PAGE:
Listening for hidden fires.
The snap and crackle crackle /crack·le/ (krak´'l) rale. of a moonlit campfire can gently set a scene for romance. But the subtle strains and creaks of a house catching fire certainly do not.
Either way, the distinct sounds of combustion have led scientists to a new way to detect hidden fires: Listen for them. Acoustic sensors can be tuned to catch the unique vibrations of materials about to burst into flames.
William Grosshandler and Margaret Jackson, at the Building and Fire Research Laboratory of the National Institute of Standards and Technology National Institute of Standards and Technology, governmental agency within the U.S. Dept. of Commerce with the mission of "working with industry to develop and apply technology, measurements, and standards" in the national interest. in Gaithersburg, Md., have tested sound sensors, called piezoelectric The property of certain crystals that causes them to produce voltage when a mechanical pressure is applied to them such as sound vibrations. This technique is used to build crystal microphones, phonograph cartridges and strain gauges, all of which turn mechanical movement into voltage. transducers, in experimental fires. The sensors are able to detect the specific acoustic signals of typical housing materials that are about to burst into flames. Using different types of wood, plastic, aluminum, and gypsum board, the researchers have found distinct acoustic signatures associated with the rapid heating of these materials.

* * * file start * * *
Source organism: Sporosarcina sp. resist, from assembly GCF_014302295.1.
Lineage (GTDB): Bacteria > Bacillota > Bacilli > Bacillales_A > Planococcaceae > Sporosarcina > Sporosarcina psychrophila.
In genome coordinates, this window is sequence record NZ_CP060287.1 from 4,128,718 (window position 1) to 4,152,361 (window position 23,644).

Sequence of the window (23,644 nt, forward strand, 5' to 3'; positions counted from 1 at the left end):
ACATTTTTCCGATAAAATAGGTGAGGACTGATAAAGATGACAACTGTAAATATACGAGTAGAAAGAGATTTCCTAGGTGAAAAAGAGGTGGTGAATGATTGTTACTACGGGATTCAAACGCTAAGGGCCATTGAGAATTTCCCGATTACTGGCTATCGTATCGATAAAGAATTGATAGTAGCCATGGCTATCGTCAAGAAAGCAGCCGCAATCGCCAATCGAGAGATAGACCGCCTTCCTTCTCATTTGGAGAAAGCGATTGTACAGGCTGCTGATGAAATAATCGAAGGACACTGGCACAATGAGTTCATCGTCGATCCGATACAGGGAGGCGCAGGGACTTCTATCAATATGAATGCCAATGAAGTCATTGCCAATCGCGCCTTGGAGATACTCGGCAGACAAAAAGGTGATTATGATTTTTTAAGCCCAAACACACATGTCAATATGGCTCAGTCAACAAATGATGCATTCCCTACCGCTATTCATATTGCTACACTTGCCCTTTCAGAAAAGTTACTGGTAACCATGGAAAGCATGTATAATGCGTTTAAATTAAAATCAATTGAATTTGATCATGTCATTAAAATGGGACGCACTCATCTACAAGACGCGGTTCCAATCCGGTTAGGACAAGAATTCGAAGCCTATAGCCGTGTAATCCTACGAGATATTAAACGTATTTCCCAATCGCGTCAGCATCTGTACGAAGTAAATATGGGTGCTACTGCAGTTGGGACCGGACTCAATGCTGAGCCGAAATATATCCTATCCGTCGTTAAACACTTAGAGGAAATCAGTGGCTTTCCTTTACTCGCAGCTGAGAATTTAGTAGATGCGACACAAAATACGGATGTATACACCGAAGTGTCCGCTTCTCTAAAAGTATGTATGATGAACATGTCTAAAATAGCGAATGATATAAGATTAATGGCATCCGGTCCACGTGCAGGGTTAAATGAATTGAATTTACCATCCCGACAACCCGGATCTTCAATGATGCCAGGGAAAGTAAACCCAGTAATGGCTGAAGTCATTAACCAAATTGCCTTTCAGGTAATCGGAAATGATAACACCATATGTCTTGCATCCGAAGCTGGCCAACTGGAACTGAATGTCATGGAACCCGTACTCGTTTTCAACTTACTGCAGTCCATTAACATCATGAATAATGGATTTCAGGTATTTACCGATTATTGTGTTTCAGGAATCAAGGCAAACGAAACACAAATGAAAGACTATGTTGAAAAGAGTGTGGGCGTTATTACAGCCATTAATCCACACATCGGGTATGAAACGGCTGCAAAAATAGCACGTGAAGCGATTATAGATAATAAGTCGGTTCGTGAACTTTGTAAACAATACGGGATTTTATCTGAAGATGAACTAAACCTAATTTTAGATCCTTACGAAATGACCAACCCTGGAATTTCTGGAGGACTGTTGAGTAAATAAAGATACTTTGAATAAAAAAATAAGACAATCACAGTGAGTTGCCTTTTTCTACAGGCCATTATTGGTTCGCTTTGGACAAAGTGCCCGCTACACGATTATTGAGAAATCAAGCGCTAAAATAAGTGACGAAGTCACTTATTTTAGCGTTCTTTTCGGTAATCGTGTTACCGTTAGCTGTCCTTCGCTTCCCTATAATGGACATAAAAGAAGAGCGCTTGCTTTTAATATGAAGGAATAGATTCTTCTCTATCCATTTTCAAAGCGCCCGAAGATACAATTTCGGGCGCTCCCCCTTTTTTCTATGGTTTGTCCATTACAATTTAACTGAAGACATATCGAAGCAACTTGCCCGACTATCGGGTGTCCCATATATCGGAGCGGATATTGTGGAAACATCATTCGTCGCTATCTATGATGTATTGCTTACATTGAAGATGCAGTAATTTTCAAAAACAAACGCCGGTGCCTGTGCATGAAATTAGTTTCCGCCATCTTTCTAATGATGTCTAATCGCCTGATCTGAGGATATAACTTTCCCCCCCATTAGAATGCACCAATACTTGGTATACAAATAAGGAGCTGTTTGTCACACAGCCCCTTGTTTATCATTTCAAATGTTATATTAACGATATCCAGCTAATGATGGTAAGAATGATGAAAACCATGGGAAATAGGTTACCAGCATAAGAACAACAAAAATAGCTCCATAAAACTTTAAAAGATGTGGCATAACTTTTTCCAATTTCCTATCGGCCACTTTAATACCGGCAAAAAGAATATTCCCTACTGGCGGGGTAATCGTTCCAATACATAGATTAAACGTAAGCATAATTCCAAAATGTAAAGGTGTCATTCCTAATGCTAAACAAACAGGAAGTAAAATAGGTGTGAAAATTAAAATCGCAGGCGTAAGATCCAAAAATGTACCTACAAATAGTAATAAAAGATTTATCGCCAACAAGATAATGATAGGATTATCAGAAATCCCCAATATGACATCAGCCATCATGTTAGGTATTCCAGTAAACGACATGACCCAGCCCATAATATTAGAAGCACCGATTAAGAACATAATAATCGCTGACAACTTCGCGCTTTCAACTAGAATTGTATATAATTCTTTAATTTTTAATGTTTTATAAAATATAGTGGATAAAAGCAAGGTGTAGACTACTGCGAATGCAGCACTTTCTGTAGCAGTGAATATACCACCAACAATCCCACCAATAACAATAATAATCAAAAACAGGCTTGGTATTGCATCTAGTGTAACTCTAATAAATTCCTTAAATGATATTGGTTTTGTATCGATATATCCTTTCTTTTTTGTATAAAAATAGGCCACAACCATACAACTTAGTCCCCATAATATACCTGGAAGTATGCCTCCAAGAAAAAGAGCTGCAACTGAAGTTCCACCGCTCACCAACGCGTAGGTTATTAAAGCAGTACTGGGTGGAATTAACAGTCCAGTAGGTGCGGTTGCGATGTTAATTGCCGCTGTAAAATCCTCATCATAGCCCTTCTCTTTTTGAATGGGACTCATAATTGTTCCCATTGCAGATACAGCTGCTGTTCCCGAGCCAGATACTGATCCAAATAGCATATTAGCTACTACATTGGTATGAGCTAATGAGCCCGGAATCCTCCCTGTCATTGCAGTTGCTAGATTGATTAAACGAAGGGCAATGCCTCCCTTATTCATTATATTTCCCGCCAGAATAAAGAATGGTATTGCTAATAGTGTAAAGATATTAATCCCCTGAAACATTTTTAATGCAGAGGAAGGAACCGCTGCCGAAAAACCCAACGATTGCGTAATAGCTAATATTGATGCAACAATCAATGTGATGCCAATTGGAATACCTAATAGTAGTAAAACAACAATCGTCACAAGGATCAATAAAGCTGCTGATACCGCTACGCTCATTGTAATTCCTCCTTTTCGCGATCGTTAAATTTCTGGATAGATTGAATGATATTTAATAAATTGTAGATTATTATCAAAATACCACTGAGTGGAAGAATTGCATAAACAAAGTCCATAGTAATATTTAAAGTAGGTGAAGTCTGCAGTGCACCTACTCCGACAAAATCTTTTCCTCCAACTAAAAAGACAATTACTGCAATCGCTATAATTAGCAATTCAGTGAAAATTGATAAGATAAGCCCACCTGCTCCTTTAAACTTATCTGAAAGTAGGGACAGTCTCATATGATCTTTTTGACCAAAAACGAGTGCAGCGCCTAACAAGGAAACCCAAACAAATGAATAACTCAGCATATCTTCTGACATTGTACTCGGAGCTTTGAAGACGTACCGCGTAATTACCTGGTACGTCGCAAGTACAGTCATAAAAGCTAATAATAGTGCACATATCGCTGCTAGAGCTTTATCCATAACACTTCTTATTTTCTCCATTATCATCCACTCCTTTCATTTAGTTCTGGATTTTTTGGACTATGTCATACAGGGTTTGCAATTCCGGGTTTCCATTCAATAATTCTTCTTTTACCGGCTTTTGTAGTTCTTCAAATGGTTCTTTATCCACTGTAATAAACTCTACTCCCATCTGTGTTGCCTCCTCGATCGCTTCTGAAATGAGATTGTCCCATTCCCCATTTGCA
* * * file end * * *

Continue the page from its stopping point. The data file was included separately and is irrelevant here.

Grosshandler calls this fire detection method "a viable but undeveloped concept."
A smoldering smol·der also smoul·der
intr.v. smol·dered, smol·der·ing, smol·ders
1. To burn with little smoke and no flame.
2. fire or overloaded electrical circuit creates heat, which causes surrounding materials to expand. That stress produces sound, at frequencies up to 500 kilohertz One thousand cycles per second. See Hertz. , which can signal a serious overheating Overheating
An economy that is growing very quickly, with the risk of high inflation. event even before actual ignition, the researchers say.
The detection technique has many potential advantages, they add. It can scan a large area and is unaffected by the presence of people or machinery, both of which can sometimes give false clues of fire. The sounds of thermal expansion spread more quickly than combustion products or infrared radiation (heat). And an acoustic sensor may serve in an integrated, intelligent fire-detection system, which can locate and analyze hidden hot spots in a building.